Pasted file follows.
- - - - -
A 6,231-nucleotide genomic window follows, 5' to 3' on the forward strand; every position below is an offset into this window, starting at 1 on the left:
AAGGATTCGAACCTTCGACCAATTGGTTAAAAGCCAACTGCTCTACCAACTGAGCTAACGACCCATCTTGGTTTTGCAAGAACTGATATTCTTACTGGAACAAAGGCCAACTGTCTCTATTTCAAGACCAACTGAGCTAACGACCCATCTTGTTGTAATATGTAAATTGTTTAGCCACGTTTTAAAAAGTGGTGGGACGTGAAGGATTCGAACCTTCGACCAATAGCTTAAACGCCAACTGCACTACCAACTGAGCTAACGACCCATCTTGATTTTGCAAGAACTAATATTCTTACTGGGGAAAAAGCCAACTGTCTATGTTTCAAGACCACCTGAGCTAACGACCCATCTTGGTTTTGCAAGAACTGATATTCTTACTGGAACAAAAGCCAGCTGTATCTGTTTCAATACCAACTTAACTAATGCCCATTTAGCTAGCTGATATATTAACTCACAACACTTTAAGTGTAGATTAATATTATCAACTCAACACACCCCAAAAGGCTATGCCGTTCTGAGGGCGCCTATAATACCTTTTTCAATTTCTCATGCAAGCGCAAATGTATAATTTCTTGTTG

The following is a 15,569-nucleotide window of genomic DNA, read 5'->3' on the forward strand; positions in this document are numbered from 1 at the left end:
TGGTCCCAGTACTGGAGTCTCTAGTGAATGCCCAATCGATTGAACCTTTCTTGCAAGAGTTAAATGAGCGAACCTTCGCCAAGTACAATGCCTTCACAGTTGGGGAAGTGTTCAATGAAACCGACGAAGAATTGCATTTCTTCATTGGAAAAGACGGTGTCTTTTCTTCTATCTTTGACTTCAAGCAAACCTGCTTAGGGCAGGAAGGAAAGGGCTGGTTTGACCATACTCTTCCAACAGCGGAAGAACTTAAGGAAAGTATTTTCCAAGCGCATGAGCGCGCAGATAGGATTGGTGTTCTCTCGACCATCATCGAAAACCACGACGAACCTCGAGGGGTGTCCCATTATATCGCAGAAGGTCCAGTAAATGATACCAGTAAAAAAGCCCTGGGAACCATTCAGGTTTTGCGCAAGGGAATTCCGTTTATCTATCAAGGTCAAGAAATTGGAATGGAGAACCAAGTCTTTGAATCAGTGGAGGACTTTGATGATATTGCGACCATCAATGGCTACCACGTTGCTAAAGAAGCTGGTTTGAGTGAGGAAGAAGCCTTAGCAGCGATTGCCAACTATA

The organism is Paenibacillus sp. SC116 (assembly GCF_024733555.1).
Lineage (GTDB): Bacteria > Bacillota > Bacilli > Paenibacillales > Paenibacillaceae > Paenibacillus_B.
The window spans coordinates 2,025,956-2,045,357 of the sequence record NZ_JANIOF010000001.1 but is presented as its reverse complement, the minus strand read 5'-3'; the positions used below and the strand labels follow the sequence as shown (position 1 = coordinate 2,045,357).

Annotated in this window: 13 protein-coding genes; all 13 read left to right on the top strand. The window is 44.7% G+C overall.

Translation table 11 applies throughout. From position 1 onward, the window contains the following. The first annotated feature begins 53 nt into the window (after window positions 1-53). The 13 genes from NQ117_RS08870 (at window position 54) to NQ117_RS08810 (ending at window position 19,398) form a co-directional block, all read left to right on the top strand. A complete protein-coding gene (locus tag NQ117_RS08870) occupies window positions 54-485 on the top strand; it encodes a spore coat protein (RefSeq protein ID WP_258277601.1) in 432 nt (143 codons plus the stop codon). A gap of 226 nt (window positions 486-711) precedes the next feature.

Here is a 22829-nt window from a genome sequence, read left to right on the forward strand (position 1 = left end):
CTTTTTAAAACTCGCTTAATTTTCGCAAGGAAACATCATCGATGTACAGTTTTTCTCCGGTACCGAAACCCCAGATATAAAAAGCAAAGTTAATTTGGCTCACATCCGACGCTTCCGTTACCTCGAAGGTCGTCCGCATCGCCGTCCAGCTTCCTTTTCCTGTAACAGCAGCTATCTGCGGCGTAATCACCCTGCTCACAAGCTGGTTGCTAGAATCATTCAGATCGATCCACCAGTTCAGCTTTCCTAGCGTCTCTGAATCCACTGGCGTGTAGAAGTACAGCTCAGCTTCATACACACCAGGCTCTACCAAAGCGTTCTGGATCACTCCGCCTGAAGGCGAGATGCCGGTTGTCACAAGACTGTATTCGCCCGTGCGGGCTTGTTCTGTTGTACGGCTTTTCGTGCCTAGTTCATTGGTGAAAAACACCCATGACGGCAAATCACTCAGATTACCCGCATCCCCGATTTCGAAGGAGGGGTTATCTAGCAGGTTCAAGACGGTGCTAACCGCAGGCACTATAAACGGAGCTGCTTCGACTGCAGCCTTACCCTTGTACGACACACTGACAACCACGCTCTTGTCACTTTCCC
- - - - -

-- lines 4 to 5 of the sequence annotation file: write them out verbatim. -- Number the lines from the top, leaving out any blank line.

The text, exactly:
TGGTCCCAGTACTGGAGTCTCTAGTGAATGCCCAATCGATTGAACCTTTCTTGCAAGAGTTAAATGAGCGAACCTTCGCCAAGTACAATGCCTTCACAGTTGGGGAAGTGTTCAATGAAACCGACGAAGAATTGCATTTCTTCATTGGAAAAGACGGTGTCTTTTCTTCTATCTTTGACTTCAAGCAAACCTGCTTAGGGCAGGAAGGAAAGGGCTGGTTTGACCATACTCTTCCAACAGCGGAAGAACTTAAGGAAAGTATTTTCCAAGCGCATGAGCGCGCAGATAGGATTGGTGTTCTCTCGACCATCATCGAAAACCACGACGAACCTCGAGGGGTGTCCCATTATATCGCAGAAGGTCCAGTAAATGATACCAGTAAAAAAGCCCTGGGAACCATTCAGGTTTTGCGCAAGGGAATTCCGTTTATCTATCAAGGTCAAGAAATTGGAATGGAGAACCAAGTCTTTGAATCAGTGGAGGACTTTGATGATATTGCGACCATCAATGGCTACCACGTTGCTAAAGAAGCTGGTTTGAGTGAGGAAGAAGCCTTAGCAGCGATTGCCAACTATA

The organism is Paenibacillus sp. SC116 (assembly GCF_024733555.1).